byuu wrote:Only because you asked for feedback ...
I did, and it is always appreciated. You thought of some things which I hadn't, which is a good thing
. I do have some responses though.
> and can be located anywhere within the file
What if two tags appear in the same file? Some emulators will invariably go with the first, others with the last, regardless of what you say in the specification.
That would have to be addressed on a spec level. First matched tag seems reasonable to me as it would be the easiest for an author to implement. Also, it's what other similar specifications have done (multiboot, ACPI tables, etc) with much success.
With any spec, there is a reasonable expectation and requirement for people to follow it for it to be useful. While it is true that some people will of course not follow it correctly. I could say the same thing about any spec
, even iNES 1.0 and 2.0. People could easily choose to interpret some bits the wrong way and not play the game correctly.
There is a silver lining though, most (if not all) NES emulator authors are members of this forum, so it is at least possible to get the majority of emulators on board with doing it right, which is enough for it to work.
> I would enforce that it must be on a 4-byte boundary so make the search efficient.
Other emulators would happily ignore this, and then homebrew makers would ignore it, and then you'd look like the broken implementation for enforcing this rule.
Good point, I would have hoped that anyone trying this spec out would do it right, but definitely some people would not. Fortunately, that is nothing more than an optimization which could be dropped. Any alignment would work, just doing it by uint32_t's make it 4 times faster to locate it.
> 100% backwards compatible, should not break old emulators
You have to insert the data somewhere into existing ROMs. If you put it at the end, you will most certainly break some emulators that rely on file sizes instead of header info. Eg one might say "read iNES PRG ROM size, and assume CHR ROM size == remaining file size."
Interesting point. I know that GoodNES hashing everything after the first 16 bytes, so it would be effected (that's how it determines overdumps). It's a problem, but, I don't think it's a major problem, here's why:
#1 it is no different as far as these emulators are concerned from an overdump, there is just some extra data at the end.
#2 emulators which ignore the iNES headers and use hashes instead are fairly new and likely still in development to some degree, so we could work with the authors to get it right.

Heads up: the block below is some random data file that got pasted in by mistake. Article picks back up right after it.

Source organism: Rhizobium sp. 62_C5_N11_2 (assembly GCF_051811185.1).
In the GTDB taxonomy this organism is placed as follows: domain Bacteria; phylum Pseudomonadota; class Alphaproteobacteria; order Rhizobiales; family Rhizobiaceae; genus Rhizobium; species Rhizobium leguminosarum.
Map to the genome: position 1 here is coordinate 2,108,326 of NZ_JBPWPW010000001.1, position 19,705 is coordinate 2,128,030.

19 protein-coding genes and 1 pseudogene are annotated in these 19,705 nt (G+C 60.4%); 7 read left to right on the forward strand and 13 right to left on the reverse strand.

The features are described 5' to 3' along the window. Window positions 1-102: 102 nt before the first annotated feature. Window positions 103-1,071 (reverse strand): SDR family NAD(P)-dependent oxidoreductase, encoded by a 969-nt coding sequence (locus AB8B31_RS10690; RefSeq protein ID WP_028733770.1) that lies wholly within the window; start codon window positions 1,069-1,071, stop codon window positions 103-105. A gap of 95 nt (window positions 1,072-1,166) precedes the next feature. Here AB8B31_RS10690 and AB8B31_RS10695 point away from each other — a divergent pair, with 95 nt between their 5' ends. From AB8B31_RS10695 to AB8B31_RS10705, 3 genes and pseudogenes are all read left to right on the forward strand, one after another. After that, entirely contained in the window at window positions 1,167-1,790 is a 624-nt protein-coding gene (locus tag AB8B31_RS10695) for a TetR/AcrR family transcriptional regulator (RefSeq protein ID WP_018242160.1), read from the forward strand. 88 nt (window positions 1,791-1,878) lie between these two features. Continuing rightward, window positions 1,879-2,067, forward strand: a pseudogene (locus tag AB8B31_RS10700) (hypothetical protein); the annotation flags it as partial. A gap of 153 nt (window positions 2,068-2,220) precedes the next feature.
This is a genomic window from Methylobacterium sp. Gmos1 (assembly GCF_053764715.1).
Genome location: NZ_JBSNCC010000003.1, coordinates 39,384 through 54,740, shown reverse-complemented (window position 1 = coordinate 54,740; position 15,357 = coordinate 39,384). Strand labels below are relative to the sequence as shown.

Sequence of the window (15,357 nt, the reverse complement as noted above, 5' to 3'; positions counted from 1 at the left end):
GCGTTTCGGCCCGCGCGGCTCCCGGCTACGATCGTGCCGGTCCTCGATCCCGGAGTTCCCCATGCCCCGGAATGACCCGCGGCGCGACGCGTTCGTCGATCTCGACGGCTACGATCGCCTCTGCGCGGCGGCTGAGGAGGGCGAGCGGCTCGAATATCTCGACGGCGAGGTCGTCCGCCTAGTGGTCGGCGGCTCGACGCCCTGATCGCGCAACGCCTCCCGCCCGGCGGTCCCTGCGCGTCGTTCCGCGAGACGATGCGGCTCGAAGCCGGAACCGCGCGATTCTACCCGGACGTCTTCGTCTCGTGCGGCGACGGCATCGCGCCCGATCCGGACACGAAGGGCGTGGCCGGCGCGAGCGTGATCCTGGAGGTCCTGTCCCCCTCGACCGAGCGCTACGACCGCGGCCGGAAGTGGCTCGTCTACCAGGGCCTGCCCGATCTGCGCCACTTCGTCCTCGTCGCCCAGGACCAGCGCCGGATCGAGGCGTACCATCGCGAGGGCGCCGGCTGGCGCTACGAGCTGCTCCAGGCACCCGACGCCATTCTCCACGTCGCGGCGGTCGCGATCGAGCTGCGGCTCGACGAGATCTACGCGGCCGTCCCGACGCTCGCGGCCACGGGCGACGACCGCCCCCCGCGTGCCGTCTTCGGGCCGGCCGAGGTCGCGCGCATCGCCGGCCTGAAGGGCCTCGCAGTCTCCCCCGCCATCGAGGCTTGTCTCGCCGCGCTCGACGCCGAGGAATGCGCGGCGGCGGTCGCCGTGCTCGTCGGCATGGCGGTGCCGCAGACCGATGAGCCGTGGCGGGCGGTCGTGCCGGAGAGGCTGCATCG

#3 truly legacy emulators (i mean the ones from the 90's) definitely rely on the iNES 1.0 header, so they won't be effected.
#4 every emulator which makes decisions based on hashes would be insane not to fall back on iNES headers if there isn't a match found. That's what would happen here. It's not perfect, but most games are playable under those conditions.
#5 taking into consideration point #4, those same emulators would have to continually update there database of checksums to keep up with new releases or they risk not being able to play new dumps/home brews. If they are keeping up, they can either add these new "overdumps", or update there emulator to handle it more gracefully.
#6 regarding "read iNES PRG ROM size, and assume CHR ROM size == remaining file size.", that's interesting, and certainly someone
has done it. But the resultant CHR ROM size wouldn't be a valid size (not a multiple of 8192). So they would pretty much have to truncate it since they would not have a whole page at the end.
#7 I have a (admitadly stalled) "Open GoodNES" project which aims to be an open source / open DB alternative GoodNES. This may be a good reason to resume work on it!
> easy to apply to existing ROMs, you just append it to the ROM file.
Breaks checksums of files, breaks existing emulator CRC32 lookups.
This is pretty much the same as the previous point.
> versioned, so we can add new fields as the community strives for more and more accurate emulation.
Versioning creates as many problems as it solves. But for something like this, I don't see much choice. Especially when everyone keeps insisting on non-extensible data formats.
Agreed, I think it's necessary, but can be done carefully to make it easy to get right.
> because it can be located anywhere, it's size is not limited. So if a new version wants to add some new bytes to the structure, it's trivial to do so.
The header should just specify the packet size.
Agreed! Now that I think of it, it should be done similar to Microsoft APIs. Size is
the version. The structure should have a size field instead of a version field. And you simply never remove fields, only append to the end (potentially deprecating previous ones). This has worked for almost 30 years and if there is one thing they succeed at, it's maintaining compatibility with older versions of there API.
All in all, you make some good critiques, but I don't think any of them would be deal breakers. The need is not to get every
emulator to do it right, but only the most popular ones. The rest will follow suite if that happens.